So, when we were planning our road trip to Yellowstone, I somehow got the bright idea to spend a few nights in Cody, Wyoming. Stupid, stupid girl. There isn’t actually much to do in Cody itself — at least nothing we wanted to do (the Buffalo Bill museum is supposed to be good but the whole point of this trip was to be in the relative safety of the great outdoors). I planned a stop in Cody for two reasons, both of which were complete busts. First, I had heard that the Buffalo Bill museum did bear watching tours. Wrong-o. Maybe they did one time, but not anymore. And, I wanted to see the wild horses that live on BLM land outside Cody. Sounds really cool, right? Well, the tour I contacted had no covid protections in place. None. We weren’t about to get in a bus with a bunch of other people who may or may not have been vaccinated, who may or may not have been feeling a little sick that day, and who were most definitely not going to be wearing masks. Of course, that said, the stupid hotel we booked in Cody catered to old people on bus tours who refused to wear masks so we probably should have just gone ahead and taken the wild horse tour. What is a little more potential exposure, right? And, we wanted to go see the rock paintings at Pictograph Cave State Park. But, they were underwhelming, to say the least. Faded and pretty much impossible to make out. Bottom line, staying in Cody was a really bad idea.
That said, we made the best of it. For starters, the drive to Cody was really pretty. We started by heading to Deadwood to see the graves of Wild Bill and Calamity Jane. Who drives out of their way to see graves? Well, we do. Unfortunately, when we arrived, the graveyard was not yet open for the day. Deadwood itself looked like it could be a blast so long as you embraced the overly-touristy nature of the town. Maybe sometime after covid….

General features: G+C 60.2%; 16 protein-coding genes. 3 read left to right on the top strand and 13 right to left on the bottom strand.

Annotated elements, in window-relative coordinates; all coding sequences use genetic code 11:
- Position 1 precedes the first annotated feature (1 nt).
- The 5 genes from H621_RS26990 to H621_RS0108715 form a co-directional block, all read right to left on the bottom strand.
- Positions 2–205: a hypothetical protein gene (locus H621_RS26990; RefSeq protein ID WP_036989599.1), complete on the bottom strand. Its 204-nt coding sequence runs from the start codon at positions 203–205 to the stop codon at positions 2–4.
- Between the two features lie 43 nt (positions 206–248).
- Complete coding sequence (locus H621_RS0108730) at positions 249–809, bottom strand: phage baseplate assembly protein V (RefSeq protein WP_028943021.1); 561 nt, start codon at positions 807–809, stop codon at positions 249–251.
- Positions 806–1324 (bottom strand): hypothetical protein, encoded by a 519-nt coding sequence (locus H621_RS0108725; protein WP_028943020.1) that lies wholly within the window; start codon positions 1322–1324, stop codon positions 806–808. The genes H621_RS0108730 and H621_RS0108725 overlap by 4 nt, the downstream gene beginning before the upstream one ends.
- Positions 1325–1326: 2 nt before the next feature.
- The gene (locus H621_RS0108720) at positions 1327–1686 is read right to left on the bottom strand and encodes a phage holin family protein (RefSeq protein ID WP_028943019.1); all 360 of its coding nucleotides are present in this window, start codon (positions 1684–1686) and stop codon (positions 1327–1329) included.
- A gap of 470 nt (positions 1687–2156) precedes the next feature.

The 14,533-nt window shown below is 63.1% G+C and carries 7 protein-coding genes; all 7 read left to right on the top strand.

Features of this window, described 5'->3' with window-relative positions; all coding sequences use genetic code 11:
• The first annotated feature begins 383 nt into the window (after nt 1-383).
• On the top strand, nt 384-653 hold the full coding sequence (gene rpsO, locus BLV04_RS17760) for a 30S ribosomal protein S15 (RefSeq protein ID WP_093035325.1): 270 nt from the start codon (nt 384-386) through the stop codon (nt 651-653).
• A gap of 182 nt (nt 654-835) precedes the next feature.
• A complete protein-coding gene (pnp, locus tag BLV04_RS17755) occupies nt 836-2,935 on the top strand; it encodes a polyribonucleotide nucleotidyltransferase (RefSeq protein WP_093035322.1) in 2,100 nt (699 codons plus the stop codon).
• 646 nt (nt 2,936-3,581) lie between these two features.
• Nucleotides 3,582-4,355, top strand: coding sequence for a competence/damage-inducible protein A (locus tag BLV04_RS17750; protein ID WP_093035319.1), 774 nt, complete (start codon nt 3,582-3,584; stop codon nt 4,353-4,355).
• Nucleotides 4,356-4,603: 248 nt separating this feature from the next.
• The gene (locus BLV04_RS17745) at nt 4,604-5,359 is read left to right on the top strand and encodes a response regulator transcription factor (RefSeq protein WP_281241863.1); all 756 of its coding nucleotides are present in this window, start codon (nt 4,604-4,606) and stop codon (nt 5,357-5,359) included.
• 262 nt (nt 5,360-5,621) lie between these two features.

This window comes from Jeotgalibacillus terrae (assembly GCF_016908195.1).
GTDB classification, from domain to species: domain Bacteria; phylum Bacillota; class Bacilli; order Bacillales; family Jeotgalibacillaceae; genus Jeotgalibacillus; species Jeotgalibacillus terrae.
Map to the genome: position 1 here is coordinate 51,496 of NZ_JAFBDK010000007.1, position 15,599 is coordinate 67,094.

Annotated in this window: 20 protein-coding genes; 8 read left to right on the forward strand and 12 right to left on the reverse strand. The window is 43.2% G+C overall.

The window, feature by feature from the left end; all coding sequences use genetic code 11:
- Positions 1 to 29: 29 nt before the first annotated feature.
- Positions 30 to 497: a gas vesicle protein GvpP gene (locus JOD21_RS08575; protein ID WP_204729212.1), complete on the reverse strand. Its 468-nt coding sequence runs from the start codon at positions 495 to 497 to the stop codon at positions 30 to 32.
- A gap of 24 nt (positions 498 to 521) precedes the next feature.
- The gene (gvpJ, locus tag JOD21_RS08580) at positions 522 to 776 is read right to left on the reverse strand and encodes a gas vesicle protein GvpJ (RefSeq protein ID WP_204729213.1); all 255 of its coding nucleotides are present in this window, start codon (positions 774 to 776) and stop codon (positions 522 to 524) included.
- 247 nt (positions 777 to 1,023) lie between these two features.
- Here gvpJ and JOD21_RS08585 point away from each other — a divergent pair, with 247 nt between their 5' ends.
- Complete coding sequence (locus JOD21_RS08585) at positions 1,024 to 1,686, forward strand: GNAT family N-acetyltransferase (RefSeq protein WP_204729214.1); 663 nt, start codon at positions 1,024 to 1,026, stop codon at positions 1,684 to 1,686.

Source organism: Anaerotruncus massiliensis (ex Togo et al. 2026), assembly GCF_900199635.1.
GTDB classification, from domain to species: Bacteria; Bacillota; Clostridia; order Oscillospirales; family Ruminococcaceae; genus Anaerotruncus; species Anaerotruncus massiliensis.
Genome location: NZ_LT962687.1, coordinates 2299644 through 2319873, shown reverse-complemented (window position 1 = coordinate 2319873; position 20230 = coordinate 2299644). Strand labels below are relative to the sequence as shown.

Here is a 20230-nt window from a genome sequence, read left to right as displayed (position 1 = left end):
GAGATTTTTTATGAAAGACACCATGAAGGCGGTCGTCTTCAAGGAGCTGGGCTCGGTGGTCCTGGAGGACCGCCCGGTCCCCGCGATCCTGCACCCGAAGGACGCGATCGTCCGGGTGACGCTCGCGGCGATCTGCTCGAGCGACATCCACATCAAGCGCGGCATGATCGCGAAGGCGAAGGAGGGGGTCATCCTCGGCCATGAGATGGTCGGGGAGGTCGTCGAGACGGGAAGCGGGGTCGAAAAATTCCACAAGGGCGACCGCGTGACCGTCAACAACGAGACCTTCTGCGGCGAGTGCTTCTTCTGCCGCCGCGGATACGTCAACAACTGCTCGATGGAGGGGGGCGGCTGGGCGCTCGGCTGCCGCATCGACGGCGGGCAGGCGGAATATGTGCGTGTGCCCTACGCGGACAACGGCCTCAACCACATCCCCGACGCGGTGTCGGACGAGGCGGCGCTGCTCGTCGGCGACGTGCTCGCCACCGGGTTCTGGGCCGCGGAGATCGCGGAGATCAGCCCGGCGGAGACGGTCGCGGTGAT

Then, as we were driving down the interstate, we saw signs for the Spearfish Canyon scenic byway. Why not, we thought? Well, one reason why not is that the road went back toward Rapid City. Oh well, it was a beautiful drive even if it added an hour onto our trip.
After Spearfish Canyon, we headed towards Devil’s Tower. We had been warned that it wasn’t worth going out of our way, but we actually really enjoyed it. We took a long way through the Montana countryside and really enjoyed the ride — the geology changed significantly as we drove and it was pretty cool to see the changes. But, a piece of advice — the photos of Devil’s Tower are far better from far away. Good thing, because the park itself was just a cluster — too many people, too many cars, not nearly enough parking — so much so that we didn’t even stop at the top and just turned around and went back.
After Devil’s Canyon, we asked Google Maps for the fastest way to get from there to Cody. Bad, bad idea. The scenery was beautiful, but Google Maps took us through steep mountain passes and down dirt roads. Our poor little car….
And, the Beartooth Highway is fairly close to Cody and totally worth driving. The Beartooth Highway is a winding, 68 mile highway that gains 5000 feet in elevation and is (at least according to something we read) the highest road in both Montana and Wyoming. One a clear day, the views are stunning. Even on the hazy day we drove it, it was still amazing. It is usually only open from mid-May to mid-October — the snow makes it impassable the rest of the year.
In spite of the pretty drives, we won’t be back to Cody.